Introspection

We wanted to dispatch Web requests to code in a very direct fashion. An architecture based on a central controller that used introspection to determine where to route requests seemed a clean and simple choice. Because our controller-based architecture was abstract and generic, we had concerns about safety. Python protects the programmer from buffer overflows and has excellent reflection capabilities that can be explored at run-time. Both characteristics satisfied our needs for introspection and safety. Moreover, an inspectable run-time is nearly equivalent to running an application under a debugger while making changes. This characteristic appealed to us.

String Manipulation and File I/O

All user input arrived in string format. All output was stored in files or returned to the user in HTML format. Both of these concepts are well supported in Python. Iterating over the content of a file takes two lines of Python. In comparison, Java requires five or five instantiations followed by two or three lines to read. Once read into memory, content must be tokenized before iteration. While iterating, casting is required. The Java approach exemplifies the importance of selecting the appropriate language for your development environment—it would not have been a good language choice for the tasks we were to perform, primarily string and file manipulation. With all of its built-in types and excellent string and file manipulation, Python provided us with the tools we needed to accomplish our tasks quickly and easily (more on this later).

Narrowing down the language choices was not particularly difficult. C requires compilation, is easy to exploit through buffer overflows (and thus poses a security risk) and does not handle strings and file I/O particularly well. PHP also was dismissed because we were not accessing a database, hence many of the features of the language would not be used. Java is too bloated, requires compilation and has horrible file I/O and string manipulation.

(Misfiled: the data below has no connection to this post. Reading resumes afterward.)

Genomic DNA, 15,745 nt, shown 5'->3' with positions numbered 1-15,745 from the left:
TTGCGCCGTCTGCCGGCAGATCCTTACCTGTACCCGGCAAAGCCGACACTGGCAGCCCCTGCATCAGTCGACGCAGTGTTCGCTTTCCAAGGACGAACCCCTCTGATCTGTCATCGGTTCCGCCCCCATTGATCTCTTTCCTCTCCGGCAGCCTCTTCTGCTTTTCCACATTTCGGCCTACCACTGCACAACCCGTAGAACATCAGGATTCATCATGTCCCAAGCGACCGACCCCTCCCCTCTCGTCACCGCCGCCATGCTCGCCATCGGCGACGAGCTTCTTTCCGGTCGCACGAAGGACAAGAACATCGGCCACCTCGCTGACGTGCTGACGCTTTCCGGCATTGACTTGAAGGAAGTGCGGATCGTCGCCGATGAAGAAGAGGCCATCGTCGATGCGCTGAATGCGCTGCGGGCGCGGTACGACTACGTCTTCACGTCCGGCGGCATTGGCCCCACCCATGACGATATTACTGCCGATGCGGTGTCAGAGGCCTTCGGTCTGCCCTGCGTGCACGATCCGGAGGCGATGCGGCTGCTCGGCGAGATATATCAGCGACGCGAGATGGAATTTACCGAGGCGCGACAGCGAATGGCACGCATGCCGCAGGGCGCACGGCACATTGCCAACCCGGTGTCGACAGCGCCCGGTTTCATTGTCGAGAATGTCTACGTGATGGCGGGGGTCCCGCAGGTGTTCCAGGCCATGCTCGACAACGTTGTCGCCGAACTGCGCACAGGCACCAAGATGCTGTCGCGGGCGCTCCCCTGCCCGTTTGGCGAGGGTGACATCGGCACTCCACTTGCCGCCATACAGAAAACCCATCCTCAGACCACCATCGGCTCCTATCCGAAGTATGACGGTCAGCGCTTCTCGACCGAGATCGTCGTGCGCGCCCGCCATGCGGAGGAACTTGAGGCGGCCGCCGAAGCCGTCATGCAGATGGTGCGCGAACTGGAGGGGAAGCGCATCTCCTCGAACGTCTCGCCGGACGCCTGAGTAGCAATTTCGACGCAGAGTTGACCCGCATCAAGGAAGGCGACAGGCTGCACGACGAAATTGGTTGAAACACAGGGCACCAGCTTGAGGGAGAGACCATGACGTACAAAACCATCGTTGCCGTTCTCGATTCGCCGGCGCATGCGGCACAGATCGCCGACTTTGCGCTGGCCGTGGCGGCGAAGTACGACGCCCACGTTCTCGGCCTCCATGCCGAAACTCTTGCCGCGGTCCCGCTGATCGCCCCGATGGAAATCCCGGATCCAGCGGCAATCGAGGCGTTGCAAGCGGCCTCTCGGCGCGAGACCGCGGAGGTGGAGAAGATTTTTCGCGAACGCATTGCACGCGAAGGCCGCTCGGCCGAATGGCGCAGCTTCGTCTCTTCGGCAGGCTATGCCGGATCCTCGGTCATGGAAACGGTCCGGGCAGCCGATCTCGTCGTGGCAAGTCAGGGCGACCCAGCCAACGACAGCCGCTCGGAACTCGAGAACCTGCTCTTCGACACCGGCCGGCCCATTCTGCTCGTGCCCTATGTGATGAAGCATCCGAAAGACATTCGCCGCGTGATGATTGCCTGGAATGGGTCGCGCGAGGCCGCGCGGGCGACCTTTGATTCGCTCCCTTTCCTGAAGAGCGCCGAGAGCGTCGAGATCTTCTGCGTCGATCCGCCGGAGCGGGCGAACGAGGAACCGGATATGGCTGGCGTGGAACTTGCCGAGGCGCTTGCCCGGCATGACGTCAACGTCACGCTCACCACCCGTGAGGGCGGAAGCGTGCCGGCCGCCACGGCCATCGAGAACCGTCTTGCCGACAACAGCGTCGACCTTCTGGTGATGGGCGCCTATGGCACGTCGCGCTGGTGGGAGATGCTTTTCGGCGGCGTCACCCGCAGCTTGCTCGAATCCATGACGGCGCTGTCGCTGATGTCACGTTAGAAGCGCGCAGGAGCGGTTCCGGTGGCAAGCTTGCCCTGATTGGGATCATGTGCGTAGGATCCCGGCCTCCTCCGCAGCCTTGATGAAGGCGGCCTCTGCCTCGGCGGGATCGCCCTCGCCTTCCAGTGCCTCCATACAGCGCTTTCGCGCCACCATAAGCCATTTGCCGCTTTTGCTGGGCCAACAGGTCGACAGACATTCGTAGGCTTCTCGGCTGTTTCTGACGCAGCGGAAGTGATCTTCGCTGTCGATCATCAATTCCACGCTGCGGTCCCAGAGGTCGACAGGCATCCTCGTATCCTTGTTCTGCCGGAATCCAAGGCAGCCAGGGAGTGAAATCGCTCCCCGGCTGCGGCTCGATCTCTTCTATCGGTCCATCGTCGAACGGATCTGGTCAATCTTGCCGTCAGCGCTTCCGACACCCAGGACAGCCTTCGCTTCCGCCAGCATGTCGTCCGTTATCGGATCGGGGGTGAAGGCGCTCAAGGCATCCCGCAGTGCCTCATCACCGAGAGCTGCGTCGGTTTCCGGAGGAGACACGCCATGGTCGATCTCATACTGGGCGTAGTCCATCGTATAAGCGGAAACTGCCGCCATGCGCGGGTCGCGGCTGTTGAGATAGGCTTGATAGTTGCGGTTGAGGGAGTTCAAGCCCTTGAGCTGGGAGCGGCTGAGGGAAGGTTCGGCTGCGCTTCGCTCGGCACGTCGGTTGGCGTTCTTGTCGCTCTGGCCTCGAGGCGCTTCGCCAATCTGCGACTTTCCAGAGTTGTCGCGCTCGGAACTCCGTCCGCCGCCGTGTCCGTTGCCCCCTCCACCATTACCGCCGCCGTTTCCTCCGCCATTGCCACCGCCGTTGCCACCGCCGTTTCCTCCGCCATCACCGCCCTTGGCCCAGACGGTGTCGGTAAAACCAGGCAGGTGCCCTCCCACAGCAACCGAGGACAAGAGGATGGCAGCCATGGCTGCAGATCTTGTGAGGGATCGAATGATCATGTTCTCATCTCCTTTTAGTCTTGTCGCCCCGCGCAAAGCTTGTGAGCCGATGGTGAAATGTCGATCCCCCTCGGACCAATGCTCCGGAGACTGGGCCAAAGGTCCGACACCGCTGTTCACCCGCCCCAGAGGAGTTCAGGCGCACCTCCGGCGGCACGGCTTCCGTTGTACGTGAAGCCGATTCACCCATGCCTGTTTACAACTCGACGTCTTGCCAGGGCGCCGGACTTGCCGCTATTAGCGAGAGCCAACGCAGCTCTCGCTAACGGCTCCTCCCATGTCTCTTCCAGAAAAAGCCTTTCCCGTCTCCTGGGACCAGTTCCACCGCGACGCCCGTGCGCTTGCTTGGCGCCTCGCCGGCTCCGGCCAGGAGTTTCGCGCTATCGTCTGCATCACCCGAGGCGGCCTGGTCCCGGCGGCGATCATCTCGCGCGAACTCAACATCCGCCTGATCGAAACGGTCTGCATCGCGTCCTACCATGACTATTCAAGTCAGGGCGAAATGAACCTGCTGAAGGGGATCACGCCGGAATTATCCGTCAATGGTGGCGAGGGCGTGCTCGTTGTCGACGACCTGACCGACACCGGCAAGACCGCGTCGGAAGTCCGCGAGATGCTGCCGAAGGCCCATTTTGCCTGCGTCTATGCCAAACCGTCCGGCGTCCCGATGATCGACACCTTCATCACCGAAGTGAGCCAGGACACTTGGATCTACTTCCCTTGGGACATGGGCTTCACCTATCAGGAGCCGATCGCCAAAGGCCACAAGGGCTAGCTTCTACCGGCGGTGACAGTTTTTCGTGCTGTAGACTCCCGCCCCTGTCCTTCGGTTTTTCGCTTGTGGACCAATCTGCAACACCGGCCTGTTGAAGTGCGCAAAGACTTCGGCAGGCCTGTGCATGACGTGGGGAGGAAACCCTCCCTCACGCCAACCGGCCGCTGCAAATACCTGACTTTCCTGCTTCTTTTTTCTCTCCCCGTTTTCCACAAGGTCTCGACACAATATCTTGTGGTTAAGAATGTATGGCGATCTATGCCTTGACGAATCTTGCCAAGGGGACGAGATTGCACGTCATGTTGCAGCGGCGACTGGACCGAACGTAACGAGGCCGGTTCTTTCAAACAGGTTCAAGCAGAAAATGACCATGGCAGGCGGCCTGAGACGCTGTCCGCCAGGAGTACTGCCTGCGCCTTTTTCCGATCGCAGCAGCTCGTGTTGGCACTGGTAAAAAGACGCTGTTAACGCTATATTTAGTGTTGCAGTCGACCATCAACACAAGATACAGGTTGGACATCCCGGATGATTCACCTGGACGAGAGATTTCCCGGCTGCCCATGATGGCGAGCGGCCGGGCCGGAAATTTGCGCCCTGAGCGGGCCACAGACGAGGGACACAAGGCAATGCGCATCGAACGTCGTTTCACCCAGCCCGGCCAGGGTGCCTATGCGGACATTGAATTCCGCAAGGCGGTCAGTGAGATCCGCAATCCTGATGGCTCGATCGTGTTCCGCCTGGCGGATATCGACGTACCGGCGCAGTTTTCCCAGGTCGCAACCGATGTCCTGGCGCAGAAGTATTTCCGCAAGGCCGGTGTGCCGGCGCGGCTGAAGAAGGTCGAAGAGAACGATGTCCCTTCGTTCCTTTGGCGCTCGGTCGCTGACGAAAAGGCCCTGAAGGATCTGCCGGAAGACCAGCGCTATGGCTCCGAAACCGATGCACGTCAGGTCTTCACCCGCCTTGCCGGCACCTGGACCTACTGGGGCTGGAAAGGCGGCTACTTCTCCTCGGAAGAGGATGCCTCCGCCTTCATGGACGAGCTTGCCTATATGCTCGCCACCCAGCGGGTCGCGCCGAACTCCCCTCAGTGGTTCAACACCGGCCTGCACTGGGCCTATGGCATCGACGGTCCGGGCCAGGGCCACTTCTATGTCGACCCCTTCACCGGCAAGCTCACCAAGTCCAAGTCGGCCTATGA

Python survived our language elimination process because it satisfied all of our requirements. In addition to satisfying our requirements, we gravitated towards Python because of its modularity and support for objects. This allows structured code growth and accommodates change over time. We also welcomed the safety (over C) that the interpreter provides. Above all else, we selected Python as our language because it supported rapid development and our specific requirements extremely well; no other language came close in comparison. Although other languages fulfilled a subset of our requirements, no language we considered fulfilled all of the requirements better than Python.

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Re: Rapid Development Using Python

Anonymous's picture

what about Ruby as to your criteria?

Re: Rapid Development Using Python

Anonymous's picture

ruby is crude
ruby is perlish

Re: Rapid Development Using Python

Anonymous's picture

I agree. But Ruby is powerful and does support the other objectives.

Personally, I'd still take Python. Python is perfect.

Re: Rapid Development Using Python

Anonymous's picture

I love python, and use it regularly, but this column inadvertantly showed a python gotcha. Since the syntax is dependent on indentation, you have to be very careful when cutting and pasting.


def equals(a, b):